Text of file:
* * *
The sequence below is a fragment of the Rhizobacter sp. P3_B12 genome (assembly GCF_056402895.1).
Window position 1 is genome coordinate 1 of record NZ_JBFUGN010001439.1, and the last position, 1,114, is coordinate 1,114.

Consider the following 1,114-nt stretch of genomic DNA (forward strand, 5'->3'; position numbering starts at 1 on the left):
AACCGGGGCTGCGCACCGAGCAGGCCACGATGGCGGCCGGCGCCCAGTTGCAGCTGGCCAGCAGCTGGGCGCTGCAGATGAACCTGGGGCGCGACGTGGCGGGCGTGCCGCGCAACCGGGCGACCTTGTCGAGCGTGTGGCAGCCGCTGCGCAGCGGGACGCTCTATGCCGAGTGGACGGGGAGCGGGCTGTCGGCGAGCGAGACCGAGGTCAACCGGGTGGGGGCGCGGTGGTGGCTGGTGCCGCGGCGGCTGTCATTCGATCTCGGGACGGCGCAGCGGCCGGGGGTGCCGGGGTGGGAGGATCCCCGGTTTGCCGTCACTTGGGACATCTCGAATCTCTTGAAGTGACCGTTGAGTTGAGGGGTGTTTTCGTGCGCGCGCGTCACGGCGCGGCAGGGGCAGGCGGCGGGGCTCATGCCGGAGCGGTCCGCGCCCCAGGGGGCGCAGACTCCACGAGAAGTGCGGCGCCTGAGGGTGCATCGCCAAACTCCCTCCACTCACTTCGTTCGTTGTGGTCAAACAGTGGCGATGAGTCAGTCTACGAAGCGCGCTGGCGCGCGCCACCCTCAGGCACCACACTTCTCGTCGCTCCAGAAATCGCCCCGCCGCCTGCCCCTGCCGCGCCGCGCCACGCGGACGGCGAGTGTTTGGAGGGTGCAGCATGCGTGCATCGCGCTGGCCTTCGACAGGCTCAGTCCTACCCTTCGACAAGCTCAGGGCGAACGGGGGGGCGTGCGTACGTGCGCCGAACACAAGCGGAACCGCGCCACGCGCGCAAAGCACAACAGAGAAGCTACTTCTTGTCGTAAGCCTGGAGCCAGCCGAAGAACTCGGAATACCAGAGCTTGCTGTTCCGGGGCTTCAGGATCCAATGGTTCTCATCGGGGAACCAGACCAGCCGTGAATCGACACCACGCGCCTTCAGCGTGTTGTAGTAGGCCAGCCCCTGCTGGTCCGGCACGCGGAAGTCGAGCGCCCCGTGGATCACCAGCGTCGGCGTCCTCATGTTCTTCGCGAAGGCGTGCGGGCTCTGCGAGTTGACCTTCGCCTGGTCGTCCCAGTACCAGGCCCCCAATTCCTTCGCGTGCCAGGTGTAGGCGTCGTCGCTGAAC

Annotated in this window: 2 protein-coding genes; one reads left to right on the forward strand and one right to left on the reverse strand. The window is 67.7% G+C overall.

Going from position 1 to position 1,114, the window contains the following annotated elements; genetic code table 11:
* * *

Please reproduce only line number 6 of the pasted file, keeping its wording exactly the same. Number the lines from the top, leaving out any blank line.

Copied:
Going from position 1 to position 1,114, the window contains the following annotated elements; genetic code table 11: